So as you probably know, I decided to name this blog after a fictional inn in my stories. I liked the idea of an inn: a place where you have a mixture of travellers and locals, a place of good food and drink and much cheer and merriment, a place where people can sit and talk about important things and silly things and the ones that are both. And of course, because it is a fantasy inn, it’s a place where adventures can begin as well.
A friend of mine asked me if I were keeping on going now that my year’s efforts to work through my list was done. (Or sort of done, given that I still want to do the things I didn’t quite get to during the year — I’m not so much of a perfectionist as to stop right at the deadline!) To which the answer is . . . no, not at all. But my thoughts are turning in a different direction; out of the city and into the wilder lands beyond.
What am I planning to do, you ask? You may well ask. Let me explain.
In the summer after my first year of undergrad, I happened to go to an education faculty party with my father in Calgary. I was, naturally, asked how I was enjoying university, what I was taking — a Bachelor of Humanities degree (yes, I know; it’s a strange name; BHum is the abbreviation) — and then, once I’d explained what that was, I was invariably asked what on earth I was going to do with that.
For the first few questioners I answered normally, that I was probably going to keep going in university and possibly become a professor myself at one point, which was only half the answer; even then, what I really wanted to do was become a novelist, but it seemed so far away and was so tentative a dream I didn’t want to share it yet. After a large number of people had asked me, though, I finally rebelled, and said to the last one that my plan was to walk around the world.
That silenced him. After a moment he asked how I was going to pay for this. I remember thinking to myself, Does this sound like something I’ve spent a long time planning? but answered — because actually I had spent some time thinking about it — that I wanted to be a writer, and so I would pay for it with my books. The man smiled, nodded awkwardly, finished his drink quickly and left me to look at the garden by myself some more.
Within ten minutes my dad came out of the main room and told me how he’d heard this plan from someone. He was rather amused; it was probably one of the more exciting things anybody had heard at that party that afternoon.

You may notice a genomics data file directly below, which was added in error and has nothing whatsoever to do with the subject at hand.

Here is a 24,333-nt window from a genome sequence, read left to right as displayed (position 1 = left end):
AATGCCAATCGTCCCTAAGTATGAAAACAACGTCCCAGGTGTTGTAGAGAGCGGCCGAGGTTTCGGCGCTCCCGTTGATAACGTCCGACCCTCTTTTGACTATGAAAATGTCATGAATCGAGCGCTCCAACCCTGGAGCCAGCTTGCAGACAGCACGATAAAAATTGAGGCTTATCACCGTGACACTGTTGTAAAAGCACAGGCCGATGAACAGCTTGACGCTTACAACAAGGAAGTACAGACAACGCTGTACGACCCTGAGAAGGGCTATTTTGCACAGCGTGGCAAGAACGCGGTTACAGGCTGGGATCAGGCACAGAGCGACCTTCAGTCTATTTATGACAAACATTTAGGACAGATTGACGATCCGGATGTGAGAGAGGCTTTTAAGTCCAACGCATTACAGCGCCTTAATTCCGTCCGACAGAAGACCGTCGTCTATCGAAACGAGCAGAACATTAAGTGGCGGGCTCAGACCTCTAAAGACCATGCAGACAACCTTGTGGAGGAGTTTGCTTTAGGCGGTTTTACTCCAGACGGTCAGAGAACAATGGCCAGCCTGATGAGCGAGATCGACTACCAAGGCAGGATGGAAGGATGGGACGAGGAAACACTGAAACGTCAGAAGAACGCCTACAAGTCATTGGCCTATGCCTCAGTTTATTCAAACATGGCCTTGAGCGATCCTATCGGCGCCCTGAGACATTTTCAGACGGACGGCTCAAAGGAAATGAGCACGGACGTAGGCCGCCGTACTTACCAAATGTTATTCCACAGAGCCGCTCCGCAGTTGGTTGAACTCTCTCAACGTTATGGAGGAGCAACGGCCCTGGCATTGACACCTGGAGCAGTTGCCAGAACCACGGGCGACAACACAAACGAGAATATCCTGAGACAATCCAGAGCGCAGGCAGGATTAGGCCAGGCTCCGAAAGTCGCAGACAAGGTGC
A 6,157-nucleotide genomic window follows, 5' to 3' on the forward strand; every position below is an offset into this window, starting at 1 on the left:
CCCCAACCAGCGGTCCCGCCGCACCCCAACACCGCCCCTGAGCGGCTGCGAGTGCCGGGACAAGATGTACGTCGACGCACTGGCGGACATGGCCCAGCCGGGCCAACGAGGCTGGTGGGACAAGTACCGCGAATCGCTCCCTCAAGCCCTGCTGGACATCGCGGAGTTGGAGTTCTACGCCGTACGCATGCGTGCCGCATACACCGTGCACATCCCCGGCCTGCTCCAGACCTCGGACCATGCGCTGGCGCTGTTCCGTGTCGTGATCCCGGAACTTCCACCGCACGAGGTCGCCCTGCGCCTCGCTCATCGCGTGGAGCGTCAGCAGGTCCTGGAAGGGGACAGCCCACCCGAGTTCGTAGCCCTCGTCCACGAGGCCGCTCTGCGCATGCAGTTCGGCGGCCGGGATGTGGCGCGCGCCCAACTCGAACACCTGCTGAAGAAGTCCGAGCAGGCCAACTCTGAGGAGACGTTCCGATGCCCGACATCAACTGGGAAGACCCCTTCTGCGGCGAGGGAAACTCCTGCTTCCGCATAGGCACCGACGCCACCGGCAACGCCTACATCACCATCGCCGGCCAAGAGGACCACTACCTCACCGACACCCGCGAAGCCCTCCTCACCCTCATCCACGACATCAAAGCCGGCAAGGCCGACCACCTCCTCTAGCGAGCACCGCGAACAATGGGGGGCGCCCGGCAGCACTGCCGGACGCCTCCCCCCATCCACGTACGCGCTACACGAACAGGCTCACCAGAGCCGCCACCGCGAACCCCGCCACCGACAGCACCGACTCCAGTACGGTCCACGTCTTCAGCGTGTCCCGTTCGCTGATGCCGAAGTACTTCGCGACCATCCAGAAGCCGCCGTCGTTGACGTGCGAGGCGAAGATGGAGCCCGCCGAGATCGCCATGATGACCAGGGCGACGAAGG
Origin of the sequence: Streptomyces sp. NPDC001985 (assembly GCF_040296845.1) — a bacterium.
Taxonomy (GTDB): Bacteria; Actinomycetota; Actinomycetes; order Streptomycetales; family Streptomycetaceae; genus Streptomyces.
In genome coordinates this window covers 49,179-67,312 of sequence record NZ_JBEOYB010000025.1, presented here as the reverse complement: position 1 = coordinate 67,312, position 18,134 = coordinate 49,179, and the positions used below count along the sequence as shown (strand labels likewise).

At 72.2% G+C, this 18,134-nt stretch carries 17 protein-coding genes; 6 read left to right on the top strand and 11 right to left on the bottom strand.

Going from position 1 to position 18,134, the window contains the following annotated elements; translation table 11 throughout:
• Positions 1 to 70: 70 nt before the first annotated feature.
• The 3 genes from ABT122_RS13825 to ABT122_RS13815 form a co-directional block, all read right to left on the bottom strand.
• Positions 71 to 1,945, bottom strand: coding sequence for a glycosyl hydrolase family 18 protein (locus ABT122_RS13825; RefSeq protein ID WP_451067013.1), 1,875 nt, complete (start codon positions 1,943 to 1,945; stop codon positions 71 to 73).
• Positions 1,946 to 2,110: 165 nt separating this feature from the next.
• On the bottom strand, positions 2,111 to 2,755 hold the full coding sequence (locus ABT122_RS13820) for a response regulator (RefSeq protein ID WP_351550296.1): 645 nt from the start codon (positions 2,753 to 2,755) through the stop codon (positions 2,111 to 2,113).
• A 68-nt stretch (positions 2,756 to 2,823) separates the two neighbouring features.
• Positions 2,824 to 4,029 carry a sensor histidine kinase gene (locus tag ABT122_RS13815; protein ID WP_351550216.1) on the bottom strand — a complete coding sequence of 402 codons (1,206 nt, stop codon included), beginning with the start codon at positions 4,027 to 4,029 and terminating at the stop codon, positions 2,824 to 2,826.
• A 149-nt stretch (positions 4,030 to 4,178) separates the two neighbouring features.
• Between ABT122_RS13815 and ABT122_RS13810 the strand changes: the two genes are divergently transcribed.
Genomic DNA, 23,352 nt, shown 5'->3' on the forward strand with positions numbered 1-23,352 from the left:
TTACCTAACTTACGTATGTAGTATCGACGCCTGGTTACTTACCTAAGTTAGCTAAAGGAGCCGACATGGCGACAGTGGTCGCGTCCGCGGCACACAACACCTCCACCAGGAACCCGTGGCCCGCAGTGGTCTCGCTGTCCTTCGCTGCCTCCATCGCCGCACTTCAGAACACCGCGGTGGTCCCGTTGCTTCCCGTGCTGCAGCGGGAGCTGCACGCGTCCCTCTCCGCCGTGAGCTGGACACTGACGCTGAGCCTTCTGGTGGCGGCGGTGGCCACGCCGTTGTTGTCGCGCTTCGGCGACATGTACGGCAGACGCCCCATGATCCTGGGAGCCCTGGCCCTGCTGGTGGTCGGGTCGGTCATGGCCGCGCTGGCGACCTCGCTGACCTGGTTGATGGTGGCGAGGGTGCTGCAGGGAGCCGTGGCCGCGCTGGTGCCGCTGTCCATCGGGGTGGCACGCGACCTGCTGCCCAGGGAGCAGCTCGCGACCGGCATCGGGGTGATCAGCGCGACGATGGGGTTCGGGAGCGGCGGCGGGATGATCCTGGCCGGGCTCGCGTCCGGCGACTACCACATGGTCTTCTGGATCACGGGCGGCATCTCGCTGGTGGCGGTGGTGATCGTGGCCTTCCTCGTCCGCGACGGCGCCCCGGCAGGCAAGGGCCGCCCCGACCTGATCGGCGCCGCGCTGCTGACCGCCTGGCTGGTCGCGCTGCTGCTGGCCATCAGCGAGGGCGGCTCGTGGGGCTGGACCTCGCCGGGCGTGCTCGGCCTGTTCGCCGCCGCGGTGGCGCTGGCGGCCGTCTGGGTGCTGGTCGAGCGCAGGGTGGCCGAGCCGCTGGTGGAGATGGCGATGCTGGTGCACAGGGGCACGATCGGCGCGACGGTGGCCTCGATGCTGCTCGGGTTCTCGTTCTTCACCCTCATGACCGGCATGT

I went home and tucked away the dream until the end of my bachelor’s, whereupon I applied to one master’s programme. My back-up plan was to go to Europe and write (and walk across it); but then I got in, and got a scholarship moreover.
After my master’s I was very, very close to taking a year to go wander across Europe and write books, but, once again, I applied to one programme and decided it would be my back-up plan. I got into the PhD with full funding, and so, despite a huge amount of thinking about this, decided that, once again, it wasn’t time. Not having any money to start off with was also a factor, as was the fact that I really did want to do the PhD.
I did the PhD, graduating November 2011. I had started the job I have in Halifax the year previously; it was a three-year position. I spent the first year finishing my dissertation and trying to pay off the reasonably small but still noticeable amount of debt I’d accrued through the PhD and moving to Halifax, the second year finishing paying it off and learning as much about personal finance as I could bear, and this third year I have been thinking very hard about what to do next.
The dream to walk across Europe (probably not all the way around the world, at least not at this stage of my life) is still there. The dream to make my living as a writer is even stronger, though still unfortunately far from being a reality. (But I live in hope, as the monk said to the nun.) And finally I am in a position to say: I am going to do my best to realise that dream, to follow that vocation, to see what I can see.
I don’t want the life of the tenure track academic. I want to have a house and a garden and learn to be a smallholder. I want to write; perhaps I’ll teach a sessional course or two, as I’ve enjoyed very much the one I taught this fall. And first I want to go walk across Europe and write and research and work on my languages and learn skills and — something I’ll explain more later — work on farms in return for room and board and education — and, really, live a bit differently. Outside the box of academia, the life I have been living for over a decade now.
Therefore, as my thirtieth-birthday present to myself I bought a one-way ticket to Edinburgh for the end of next June.